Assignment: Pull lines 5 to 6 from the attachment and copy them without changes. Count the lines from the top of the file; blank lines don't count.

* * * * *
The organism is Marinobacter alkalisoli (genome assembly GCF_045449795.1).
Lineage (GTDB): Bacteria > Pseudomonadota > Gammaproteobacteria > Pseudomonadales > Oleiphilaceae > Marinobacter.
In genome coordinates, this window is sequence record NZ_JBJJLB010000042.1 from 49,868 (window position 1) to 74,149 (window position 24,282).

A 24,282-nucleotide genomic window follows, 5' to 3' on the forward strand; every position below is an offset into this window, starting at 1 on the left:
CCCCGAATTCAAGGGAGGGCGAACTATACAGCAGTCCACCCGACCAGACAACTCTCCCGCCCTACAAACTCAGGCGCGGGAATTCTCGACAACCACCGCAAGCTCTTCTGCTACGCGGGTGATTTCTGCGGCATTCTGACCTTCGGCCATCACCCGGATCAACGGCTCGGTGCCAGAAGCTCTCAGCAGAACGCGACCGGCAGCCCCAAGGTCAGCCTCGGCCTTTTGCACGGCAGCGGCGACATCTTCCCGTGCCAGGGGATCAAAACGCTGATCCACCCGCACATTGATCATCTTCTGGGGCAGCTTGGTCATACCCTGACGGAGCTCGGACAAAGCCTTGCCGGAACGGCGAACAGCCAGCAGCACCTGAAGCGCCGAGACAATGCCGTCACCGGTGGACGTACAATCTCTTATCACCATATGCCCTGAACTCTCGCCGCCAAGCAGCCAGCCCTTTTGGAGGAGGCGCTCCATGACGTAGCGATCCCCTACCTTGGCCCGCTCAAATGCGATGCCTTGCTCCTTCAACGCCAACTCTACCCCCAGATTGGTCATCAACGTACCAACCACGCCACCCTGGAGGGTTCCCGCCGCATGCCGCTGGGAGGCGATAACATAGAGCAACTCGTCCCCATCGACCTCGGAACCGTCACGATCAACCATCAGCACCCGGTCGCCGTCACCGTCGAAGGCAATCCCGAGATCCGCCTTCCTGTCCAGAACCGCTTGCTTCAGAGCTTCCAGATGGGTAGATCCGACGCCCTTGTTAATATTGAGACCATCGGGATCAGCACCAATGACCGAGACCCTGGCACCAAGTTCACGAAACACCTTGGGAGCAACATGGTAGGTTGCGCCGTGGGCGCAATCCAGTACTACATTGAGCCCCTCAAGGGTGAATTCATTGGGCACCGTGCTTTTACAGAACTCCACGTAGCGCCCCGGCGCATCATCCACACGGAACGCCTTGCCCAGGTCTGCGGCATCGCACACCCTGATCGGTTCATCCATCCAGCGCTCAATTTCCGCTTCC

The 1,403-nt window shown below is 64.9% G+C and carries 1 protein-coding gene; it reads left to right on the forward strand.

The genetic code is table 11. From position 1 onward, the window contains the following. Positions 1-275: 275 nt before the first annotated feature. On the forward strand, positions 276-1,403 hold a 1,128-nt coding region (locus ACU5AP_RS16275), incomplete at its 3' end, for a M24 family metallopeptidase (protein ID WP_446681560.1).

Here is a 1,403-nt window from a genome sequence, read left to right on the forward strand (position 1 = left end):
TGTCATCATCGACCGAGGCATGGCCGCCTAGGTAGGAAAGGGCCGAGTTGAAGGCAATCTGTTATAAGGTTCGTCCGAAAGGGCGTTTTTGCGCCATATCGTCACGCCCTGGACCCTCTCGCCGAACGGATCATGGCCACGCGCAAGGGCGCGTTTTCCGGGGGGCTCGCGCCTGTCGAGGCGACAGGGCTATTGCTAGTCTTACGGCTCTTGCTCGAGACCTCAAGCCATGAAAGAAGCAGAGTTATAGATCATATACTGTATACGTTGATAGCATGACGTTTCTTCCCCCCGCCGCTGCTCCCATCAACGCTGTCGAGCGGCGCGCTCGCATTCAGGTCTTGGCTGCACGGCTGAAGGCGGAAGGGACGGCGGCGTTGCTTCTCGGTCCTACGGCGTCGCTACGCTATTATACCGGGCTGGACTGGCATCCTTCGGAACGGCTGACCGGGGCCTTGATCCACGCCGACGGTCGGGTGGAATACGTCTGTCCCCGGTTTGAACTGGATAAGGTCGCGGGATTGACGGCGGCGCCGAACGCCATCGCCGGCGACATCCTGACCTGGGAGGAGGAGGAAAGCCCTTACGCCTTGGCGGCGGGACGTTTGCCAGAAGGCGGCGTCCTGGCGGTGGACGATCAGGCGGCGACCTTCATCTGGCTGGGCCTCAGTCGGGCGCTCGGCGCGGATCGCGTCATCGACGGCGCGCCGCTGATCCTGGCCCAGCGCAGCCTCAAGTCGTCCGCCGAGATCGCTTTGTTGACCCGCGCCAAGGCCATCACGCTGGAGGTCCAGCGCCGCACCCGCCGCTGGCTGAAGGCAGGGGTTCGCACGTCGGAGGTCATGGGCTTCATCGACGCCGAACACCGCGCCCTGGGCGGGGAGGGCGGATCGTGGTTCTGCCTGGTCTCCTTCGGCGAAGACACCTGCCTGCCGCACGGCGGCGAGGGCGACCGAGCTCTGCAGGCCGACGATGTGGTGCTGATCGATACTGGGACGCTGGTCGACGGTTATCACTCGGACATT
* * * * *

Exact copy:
CCCCGAATTCAAGGGAGGGCGAACTATACAGCAGTCCACCCGACCAGACAACTCTCCCGCCCTACAAACTCAGGCGCGGGAATTCTCGACAACCACCGCAAGCTCTTCTGCTACGCGGGTGATTTCTGCGGCATTCTGACCTTCGGCCATCACCCGGATCAACGGCTCGGTGCCAGAAGCTCTCAGCAGAACGCGACCGGCAGCCCCAAGGTCAGCCTCGGCCTTTTGCACGGCAGCGGCGACATCTTCCCGTGCCAGGGGATCAAAACGCTGATCCACCCGCACATTGATCATCTTCTGGGGCAGCTTGGTCATACCCTGACGGAGCTCGGACAAAGCCTTGCCGGAACGGCGAACAGCCAGCAGCACCTGAAGCGCCGAGACAATGCCGTCACCGGTGGACGTACAATCTCTTATCACCATATGCCCTGAACTCTCGCCGCCAAGCAGCCAGCCCTTTTGGAGGAGGCGCTCCATGACGTAGCGATCCCCTACCTTGGCCCGCTCAAATGCGATGCCTTGCTCCTTCAACGCCAACTCTACCCCCAGATTGGTCATCAACGTACCAACCACGCCACCCTGGAGGGTTCCCGCCGCATGCCGCTGGGAGGCGATAACATAGAGCAACTCGTCCCCATCGACCTCGGAACCGTCACGATCAACCATCAGCACCCGGTCGCCGTCACCGTCGAAGGCAATCCCGAGATCCGCCTTCCTGTCCAGAACCGCTTGCTTCAGAGCTTCCAGATGGGTAGATCCGACGCCCTTGTTAATATTGAGACCATCGGGATCAGCACCAATGACCGAGACCCTGGCACCAAGTTCACGAAACACCTTGGGAGCAACATGGTAGGTTGCGCCGTGGGCGCAATCCAGTACTACATTGAGCCCCTCAAGGGTGAATTCATTGGGCACCGTGCTTTTACAGAACTCCACGTAGCGCCCCGGCGCATCATCCACACGGAACGCCTTGCCCAGGTCTGCGGCATCGCACACCCTGATCGGTTCATCCATCCAGCGCTCAATTTCCGCTTCC

The 1,403-nt window shown below is 64.9% G+C and carries 1 protein-coding gene; it reads left to right on the forward strand.